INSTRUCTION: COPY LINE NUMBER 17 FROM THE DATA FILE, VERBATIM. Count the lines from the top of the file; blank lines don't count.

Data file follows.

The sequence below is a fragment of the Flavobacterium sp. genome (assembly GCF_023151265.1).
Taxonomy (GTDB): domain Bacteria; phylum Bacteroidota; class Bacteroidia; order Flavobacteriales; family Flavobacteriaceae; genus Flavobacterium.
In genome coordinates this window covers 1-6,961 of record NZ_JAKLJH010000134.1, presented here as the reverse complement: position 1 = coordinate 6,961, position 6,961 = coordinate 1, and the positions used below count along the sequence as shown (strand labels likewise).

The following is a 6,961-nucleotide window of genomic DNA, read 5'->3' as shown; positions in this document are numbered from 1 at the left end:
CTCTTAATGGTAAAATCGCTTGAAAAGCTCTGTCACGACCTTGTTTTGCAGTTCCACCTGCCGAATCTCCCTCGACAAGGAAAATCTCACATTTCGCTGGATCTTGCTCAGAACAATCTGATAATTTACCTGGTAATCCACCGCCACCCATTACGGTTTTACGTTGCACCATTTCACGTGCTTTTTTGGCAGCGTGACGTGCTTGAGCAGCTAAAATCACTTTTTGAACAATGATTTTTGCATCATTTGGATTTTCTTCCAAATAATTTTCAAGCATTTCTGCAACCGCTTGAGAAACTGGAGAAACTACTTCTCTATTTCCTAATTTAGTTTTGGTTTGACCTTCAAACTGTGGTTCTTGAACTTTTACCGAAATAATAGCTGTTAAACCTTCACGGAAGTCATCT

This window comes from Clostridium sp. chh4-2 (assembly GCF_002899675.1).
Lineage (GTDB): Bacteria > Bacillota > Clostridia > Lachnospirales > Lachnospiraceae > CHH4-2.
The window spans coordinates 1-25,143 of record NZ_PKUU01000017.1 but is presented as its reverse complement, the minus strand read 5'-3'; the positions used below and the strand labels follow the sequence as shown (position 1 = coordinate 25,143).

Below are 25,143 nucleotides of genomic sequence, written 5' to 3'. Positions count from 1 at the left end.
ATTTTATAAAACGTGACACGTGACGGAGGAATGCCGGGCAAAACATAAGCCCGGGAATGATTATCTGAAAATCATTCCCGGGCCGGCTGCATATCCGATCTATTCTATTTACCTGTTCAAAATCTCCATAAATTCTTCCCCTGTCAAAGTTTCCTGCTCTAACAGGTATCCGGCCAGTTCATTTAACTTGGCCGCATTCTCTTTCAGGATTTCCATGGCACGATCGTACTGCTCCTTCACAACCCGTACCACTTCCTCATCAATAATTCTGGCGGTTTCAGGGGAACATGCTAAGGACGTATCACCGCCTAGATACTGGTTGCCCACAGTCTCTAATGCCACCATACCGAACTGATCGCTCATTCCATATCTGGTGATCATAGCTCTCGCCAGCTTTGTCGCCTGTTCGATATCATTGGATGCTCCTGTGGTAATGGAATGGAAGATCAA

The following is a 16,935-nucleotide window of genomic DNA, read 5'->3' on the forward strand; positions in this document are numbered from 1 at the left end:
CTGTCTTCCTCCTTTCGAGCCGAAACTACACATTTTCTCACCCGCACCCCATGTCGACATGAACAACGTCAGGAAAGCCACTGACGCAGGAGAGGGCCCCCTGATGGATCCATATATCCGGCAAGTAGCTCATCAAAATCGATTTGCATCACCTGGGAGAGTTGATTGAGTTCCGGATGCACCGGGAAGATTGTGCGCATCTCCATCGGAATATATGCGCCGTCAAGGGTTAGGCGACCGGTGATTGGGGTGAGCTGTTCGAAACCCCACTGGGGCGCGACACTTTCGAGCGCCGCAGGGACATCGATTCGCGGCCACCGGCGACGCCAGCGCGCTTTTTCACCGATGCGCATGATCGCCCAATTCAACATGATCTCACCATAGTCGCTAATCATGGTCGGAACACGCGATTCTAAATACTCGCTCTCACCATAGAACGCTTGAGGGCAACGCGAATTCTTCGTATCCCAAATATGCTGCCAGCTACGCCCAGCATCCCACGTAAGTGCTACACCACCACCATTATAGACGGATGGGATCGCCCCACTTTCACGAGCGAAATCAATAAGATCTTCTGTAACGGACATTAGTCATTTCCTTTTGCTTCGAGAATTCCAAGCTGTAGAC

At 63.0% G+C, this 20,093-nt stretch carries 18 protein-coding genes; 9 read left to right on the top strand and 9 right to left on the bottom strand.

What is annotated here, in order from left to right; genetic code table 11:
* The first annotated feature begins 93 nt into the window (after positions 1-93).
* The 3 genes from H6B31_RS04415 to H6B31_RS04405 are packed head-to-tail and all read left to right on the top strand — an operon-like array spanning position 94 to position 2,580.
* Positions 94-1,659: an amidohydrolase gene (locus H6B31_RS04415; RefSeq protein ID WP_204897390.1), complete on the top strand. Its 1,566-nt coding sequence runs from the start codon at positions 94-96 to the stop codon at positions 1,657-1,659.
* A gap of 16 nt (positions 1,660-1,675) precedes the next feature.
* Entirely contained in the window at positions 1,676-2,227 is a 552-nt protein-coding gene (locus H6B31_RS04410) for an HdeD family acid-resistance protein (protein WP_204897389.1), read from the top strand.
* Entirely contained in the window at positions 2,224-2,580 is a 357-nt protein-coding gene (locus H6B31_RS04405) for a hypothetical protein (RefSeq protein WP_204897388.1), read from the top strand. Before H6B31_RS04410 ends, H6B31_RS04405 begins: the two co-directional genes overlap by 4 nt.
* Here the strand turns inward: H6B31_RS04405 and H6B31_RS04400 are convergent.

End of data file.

* Positions 94-1,659: an amidohydrolase gene (locus H6B31_RS04415; RefSeq protein ID WP_204897390.1), complete on the top strand. Its 1,566-nt coding sequence runs from the start codon at positions 94-96 to the stop codon at positions 1,657-1,659.